Utah: Exploring Moab
Today was my final final, meaning my first semester of graduate school is complete! It’s actually bittersweet, especially when I look back at just a few months ago when I was just starting to get to know other students through this track trip to Moab.
I had wanted to visit Moab since last year when we took this short trip. So I was excited when just before the start of graduate school, the marketing track trip was to Moab! It included a hummer tour ride, hikes to Corona Arch and Delicate Arch, a river rafting trip (don’t have photos of that — but it was intense!) and a lot of meeting great people and eating good food.
If you’re planning to visit Utah or want a weekend or a day trip from within Utah – here are some fun things you can do:
I was most excited about the Hummer tour although I think the river rafting and hikes became more my favorite. The Hummer tour was almost like a tour to show how crazy amazing the Hummer is by it’s ability to traverse rocks going straight down and straight up, over large rocks, and at one point even doing a sort of Hummer “wheelie”.
My favorite part was when we got out of the Hummer (they let us out a couple times to give us background on different parts of where we were driving through) and there was a canyon that resulted in echoes. So we yelled a bunch of different things like “moist,” “Cougars,” and “BYU Cougars” to see if we could get multiple echoes going. It worked!
If you’re looking for something for the family that’s safe, exciting, and a good way to see the surroundings, this is a good choice.
Bowtie and Corona Arch
In all honesty, I liked Corona Arch over Delicate Arch. Both were extremely beautiful, and maybe it was the time of day, but the hike was easy, pretty fast, and the arch itself stood out so beautifully against all the rest of the red rock.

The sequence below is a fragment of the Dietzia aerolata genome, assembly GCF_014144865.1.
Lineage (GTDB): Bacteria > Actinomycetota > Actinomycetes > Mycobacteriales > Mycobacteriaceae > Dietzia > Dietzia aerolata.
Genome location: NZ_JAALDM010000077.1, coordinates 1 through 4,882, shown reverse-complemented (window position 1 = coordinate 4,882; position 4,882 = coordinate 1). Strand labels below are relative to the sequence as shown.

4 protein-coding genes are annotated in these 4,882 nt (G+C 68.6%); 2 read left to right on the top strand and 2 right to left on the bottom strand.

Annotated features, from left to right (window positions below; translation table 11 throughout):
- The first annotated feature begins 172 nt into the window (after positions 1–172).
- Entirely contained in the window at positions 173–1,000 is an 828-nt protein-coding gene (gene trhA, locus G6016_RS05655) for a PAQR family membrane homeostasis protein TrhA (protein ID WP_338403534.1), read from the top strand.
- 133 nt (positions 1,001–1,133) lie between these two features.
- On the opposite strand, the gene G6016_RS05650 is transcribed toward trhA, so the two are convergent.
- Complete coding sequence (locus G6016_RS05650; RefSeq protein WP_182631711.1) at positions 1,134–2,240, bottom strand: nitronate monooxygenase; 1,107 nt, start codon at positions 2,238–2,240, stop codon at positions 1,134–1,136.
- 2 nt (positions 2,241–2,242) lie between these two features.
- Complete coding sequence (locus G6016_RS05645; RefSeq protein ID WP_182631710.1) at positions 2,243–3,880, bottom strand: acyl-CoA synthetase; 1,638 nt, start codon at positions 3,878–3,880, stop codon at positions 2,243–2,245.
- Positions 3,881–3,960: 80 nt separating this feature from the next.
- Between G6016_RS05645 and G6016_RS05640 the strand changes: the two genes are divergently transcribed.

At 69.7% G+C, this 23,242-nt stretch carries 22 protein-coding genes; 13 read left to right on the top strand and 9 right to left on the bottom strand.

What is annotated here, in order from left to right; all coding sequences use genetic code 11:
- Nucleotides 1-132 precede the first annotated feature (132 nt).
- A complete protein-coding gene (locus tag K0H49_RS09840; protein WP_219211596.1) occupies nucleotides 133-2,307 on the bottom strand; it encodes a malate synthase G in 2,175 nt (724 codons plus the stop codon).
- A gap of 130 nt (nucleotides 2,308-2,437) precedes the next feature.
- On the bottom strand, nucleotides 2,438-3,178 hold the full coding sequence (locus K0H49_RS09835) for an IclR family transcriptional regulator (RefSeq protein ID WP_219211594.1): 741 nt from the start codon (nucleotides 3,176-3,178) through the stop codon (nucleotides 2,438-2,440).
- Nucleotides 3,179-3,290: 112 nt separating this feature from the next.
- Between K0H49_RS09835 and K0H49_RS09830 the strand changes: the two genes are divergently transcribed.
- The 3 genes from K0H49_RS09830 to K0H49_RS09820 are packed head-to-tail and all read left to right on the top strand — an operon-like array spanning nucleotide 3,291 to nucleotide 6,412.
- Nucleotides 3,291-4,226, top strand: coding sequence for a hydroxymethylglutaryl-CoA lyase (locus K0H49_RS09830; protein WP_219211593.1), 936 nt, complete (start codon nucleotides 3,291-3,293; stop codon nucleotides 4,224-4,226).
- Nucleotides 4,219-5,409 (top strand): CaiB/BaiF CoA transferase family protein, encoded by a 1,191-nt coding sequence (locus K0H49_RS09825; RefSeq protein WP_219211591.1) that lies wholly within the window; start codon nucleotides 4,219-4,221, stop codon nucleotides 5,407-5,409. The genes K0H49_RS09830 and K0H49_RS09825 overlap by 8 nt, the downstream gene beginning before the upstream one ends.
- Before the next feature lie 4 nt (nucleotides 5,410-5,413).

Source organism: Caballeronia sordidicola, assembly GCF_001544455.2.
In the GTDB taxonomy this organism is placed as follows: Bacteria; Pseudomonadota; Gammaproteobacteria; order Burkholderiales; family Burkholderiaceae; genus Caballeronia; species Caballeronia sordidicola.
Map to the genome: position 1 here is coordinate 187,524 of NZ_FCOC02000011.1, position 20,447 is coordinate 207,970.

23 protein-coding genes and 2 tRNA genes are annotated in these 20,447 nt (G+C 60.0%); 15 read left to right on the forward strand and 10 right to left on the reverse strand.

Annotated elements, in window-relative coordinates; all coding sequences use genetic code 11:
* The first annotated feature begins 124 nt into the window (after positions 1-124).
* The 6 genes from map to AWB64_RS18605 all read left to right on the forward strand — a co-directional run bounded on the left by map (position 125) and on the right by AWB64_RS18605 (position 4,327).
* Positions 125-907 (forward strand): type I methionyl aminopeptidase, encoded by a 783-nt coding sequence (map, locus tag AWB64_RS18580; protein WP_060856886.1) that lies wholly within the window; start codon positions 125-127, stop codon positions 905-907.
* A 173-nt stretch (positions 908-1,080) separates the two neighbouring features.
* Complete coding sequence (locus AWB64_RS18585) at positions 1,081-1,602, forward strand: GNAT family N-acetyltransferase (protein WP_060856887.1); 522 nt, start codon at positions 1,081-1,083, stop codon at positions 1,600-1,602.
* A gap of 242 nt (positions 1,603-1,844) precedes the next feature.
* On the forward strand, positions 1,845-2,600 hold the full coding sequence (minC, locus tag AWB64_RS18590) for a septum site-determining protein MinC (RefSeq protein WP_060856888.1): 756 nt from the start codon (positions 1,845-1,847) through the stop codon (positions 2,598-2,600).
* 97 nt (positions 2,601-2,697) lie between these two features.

Roundtrip it’s about 3 miles. Along the way to Corona Arch is another arch called “Bowtie”— a two for one hike! My only regret was not having enough time to climb to the top of the arches (although part of the reason was because it can be dangerous when coming down).
River rafting in Moab is not like river rafting in Colorado or in Tennessee. It’s more of a relaxing ride down the river. You barely have to paddle and there’s only a couple rapids. I’m not sure the tour company we used, but it’s probably best not to say because the best part of the trip was jumping out of the rafts and dragging others in from the other rafts (which is technically not allowed). It was intense but so much fun.
Each group had a bucket that we were all trying to get (we all know each other and are part of the same program — people who did not want to be pulled in went on the “Canada” raft before the tour started). At one point I was sitting in the raft, and someone was pulling my life jacket to get me out of the raft, while someone else had commandeered the raft, lifted my legs up and I went over into the water backwards. It honestly became my favorite part of the trip. I laughed so much once I let go of “will anyone get hurt?” caution. Luckily no one did.
On the last morning, before driving back to Provo, we all hiked to Delicate Arch together. It’s also a moderate 3 mile hike. For some reason, it felt slightly more intense than Corona Arch, but what a beautiful site it was. I believe this one is so well-known because it’s really sort of a stand-alone, versus Corona which is still part of the larger rock.
The light opening beneath the arch is 46 feet high and 32 feet wide, making it the largest free-standing arch in the park. — Source
I understand why this arch is on all the license plates and I would love to come back and see it at sunset.
Moab is full of many fun things to do. From Arches National Park to good restaurants, hummer tours, and beautiful scenery everywhere it’s worth a good stay.